Sold for $66,000 at 2011 Gooding & Company
Sold for $35,200 at 2017 Bonhams
The Essex automobile was produced from 1918 through 1922 by the Essex Motor Company which was actually an owned entity of Hudson. From 1922 through 1932, they were produced by the Hudson Motor Company of Detroit, Michigan.
The Essex vehicles were small and affordable vehicles. In 1919, an Essex accomplished a 50-hour, 3,037.4 mile endurance test in Cincinnati, Ohio at an average speed of 60.75 miles per hour. The early Essex automobiles also claimed many hill climb records, with one of the more impressive victories coming at the hands of Glen Shultz who won the 1923 Pikes Peak Hill Climb in a specially prepared Essex race car.
Sales of the Essex remained strong through the 1920s and into the very early 1930s before sales (like most of the automotive market) began a drastic decline. For 1932, a redesigned Essex was introduced and was named the Essex-Terraplane, a play on the word aeroplane. By 1933, the Essex was no more and the car carried on as the Terraplane. The 1931 Essex
For 1931, Essex offered the Super Six Model E and available in elven different body styles. Pricing was fair and competitive, ranging from $725 - $900. Power was from a six-cylinder, 175.2 cubic-inch engine capable of producing 60 horsepower. It had a three speed sliding gearbox and Bendix mechanical brakes at all four corners. Styling was similar to the previous year's models, with a few subtle changes. Up front there was a new bronze chromium plated grid for the radiator shell. The curved tie bar for the headlights and fenders was replaced with a straight tie bar. The double row of hood louvers were now a single set that were much larger. New bumpers, hubcaps, running boards and exterior hardware were also visible on the 1931 models.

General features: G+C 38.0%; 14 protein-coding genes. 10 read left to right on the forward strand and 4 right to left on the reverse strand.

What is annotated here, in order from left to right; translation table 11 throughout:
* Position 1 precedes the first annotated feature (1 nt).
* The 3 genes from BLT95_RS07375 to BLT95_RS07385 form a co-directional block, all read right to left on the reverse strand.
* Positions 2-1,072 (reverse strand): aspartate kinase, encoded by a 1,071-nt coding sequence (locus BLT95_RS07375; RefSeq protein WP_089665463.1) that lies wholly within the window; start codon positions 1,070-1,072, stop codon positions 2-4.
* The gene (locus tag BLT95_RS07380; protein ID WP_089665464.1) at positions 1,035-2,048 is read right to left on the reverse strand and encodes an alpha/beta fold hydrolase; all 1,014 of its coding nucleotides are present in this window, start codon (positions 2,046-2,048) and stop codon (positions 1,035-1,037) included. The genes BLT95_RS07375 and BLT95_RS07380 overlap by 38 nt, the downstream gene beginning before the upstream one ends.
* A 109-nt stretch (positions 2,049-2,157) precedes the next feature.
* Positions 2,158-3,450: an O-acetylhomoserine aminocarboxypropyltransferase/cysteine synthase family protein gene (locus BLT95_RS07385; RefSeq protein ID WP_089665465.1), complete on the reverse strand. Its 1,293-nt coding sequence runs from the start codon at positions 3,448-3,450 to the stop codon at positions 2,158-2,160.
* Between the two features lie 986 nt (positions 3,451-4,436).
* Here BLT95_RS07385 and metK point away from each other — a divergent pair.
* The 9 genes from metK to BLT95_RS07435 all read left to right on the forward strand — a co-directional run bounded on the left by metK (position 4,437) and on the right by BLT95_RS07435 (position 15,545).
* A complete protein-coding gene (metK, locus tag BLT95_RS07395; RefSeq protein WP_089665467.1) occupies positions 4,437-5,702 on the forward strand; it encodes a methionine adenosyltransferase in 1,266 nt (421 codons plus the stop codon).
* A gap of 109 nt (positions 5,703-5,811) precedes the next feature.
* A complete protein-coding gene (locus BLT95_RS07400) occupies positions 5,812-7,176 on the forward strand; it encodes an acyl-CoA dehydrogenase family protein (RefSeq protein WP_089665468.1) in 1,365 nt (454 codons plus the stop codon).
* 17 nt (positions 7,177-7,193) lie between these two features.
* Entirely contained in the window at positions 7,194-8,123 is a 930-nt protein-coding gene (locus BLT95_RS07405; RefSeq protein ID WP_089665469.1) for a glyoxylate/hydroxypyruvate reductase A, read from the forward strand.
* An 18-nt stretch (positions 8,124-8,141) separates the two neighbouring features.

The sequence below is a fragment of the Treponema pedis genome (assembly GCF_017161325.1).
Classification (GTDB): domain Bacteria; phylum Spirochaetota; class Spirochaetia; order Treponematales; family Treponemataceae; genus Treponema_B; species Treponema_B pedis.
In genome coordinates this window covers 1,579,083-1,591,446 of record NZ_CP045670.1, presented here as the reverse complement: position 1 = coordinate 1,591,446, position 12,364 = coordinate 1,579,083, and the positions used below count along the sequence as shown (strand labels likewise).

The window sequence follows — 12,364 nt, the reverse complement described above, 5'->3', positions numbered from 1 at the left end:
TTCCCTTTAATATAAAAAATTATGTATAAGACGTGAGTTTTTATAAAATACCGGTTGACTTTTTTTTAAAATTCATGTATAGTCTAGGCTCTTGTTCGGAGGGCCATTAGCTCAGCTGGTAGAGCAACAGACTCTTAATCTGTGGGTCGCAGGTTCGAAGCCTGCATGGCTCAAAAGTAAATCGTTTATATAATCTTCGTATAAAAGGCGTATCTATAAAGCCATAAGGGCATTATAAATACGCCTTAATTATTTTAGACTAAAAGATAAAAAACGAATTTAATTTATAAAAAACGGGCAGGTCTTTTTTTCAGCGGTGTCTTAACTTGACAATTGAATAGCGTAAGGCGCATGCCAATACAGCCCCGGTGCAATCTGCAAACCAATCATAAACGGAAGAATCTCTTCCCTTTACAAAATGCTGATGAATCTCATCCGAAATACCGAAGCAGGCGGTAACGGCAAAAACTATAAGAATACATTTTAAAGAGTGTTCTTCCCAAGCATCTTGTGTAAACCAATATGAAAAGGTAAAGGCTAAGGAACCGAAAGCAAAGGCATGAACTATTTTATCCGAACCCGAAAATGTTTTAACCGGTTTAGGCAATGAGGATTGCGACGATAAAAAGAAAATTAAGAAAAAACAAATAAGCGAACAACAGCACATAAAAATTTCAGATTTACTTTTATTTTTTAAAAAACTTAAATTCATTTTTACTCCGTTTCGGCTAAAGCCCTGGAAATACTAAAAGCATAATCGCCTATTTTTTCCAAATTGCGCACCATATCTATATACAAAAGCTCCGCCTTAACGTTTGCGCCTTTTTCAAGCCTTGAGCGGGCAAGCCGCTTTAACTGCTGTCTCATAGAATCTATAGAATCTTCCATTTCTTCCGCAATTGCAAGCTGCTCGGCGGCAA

Inside, the Essex models were outfitted with Bedford cord, flat fabrics or velours. Essex sedan models also receive as much as five more inches of leg room.Super Six Boattail Speedabout
This 1931 Boattail Speedabout is an original example of which only a few are known to have survived. It is a relatively late-production example and wears coachwork courtesy of Murray, rather than the early Biddle and Smart bodies.
This vehicle, with its many cosmetic and mechanical improvements introduced for the 1931 model year, was once part of the Harrah automobile collection in Reno, Nevada. When the collection was dispersed in 1984, the Essex Speedabout was sold to an Oregon resident who kept it for a number of years before having it fully restored to a high, show-quality standard. When the work was completed, it was finished in its current two-tone color scheme of beige and brown with contrasting green accents. It is equipped with the full array of options, including wire wheels, side-mounted spares, twin taillights and whitewall tires.
In the mid-2000s, it was acquired by the current owner.
In 2011, at the Pebble Beach, CA auction presented by Gooding & Company, the car was estimated to sell for $70,000-$90,000 and offered without reserve. As bidding came to a close, the car had been sold for the sum of $66,000inclusive of buyer's premium.By Daniel Vaughan | Nov 2011